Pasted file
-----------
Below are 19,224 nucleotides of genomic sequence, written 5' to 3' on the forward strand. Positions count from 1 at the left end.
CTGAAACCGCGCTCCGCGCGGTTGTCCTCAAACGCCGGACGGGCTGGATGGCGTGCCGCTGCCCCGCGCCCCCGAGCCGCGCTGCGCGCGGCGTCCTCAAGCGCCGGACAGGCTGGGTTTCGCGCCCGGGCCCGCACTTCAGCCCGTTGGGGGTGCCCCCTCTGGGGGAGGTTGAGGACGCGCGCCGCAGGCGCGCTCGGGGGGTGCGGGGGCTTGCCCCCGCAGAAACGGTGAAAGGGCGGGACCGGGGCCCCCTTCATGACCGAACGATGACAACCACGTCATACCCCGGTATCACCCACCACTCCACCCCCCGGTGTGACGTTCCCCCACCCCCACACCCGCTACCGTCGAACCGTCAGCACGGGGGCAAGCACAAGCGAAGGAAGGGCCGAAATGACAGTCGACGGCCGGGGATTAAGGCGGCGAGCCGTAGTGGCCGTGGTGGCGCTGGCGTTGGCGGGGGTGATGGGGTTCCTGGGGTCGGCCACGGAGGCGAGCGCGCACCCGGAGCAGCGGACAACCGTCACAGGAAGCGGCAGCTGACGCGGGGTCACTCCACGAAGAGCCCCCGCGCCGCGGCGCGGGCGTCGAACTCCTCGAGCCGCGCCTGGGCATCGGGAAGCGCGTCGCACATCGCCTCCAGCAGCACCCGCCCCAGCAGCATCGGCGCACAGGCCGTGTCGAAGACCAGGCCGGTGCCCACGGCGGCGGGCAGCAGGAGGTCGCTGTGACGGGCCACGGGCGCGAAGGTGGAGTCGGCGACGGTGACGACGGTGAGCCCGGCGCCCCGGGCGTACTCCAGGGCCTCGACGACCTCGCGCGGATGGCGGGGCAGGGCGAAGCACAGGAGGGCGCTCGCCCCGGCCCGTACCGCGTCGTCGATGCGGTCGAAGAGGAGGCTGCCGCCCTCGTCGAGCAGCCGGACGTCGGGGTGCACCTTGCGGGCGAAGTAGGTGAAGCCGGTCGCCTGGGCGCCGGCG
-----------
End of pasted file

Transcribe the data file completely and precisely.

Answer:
Below are 19,224 nucleotides of genomic sequence, written 5' to 3' on the forward strand. Positions count from 1 at the left end.
CTGAAACCGCGCTCCGCGCGGTTGTCCTCAAACGCCGGACGGGCTGGATGGCGTGCCGCTGCCCCGCGCCCCCGAGCCGCGCTGCGCGCGGCGTCCTCAAGCGCCGGACAGGCTGGGTTTCGCGCCCGGGCCCGCACTTCAGCCCGTTGGGGGTGCCCCCTCTGGGGGAGGTTGAGGACGCGCGCCGCAGGCGCGCTCGGGGGGTGCGGGGGCTTGCCCCCGCAGAAACGGTGAAAGGGCGGGACCGGGGCCCCCTTCATGACCGAACGATGACAACCACGTCATACCCCGGTATCACCCACCACTCCACCCCCCGGTGTGACGTTCCCCCACCCCCACACCCGCTACCGTCGAACCGTCAGCACGGGGGCAAGCACAAGCGAAGGAAGGGCCGAAATGACAGTCGACGGCCGGGGATTAAGGCGGCGAGCCGTAGTGGCCGTGGTGGCGCTGGCGTTGGCGGGGGTGATGGGGTTCCTGGGGTCGGCCACGGAGGCGAGCGCGCACCCGGAGCAGCGGACAACCGTCACAGGAAGCGGCAGCTGACGCGGGGTCACTCCACGAAGAGCCCCCGCGCCGCGGCGCGGGCGTCGAACTCCTCGAGCCGCGCCTGGGCATCGGGAAGCGCGTCGCACATCGCCTCCAGCAGCACCCGCCCCAGCAGCATCGGCGCACAGGCCGTGTCGAAGACCAGGCCGGTGCCCACGGCGGCGGGCAGCAGGAGGTCGCTGTGACGGGCCACGGGCGCGAAGGTGGAGTCGGCGACGGTGACGACGGTGAGCCCGGCGCCCCGGGCGTACTCCAGGGCCTCGACGACCTCGCGCGGATGGCGGGGCAGGGCGAAGCACAGGAGGGCGCTCGCCCCGGCCCGTACCGCGTCGTCGATGCGGTCGAAGAGGAGGCTGCCGCCCTCGTCGAGCAGCCGGACGTCGGGGTGCACCTTGCGGGCGAAGTAGGTGAAGCCGGTCGCCTGGGCGCCGGCG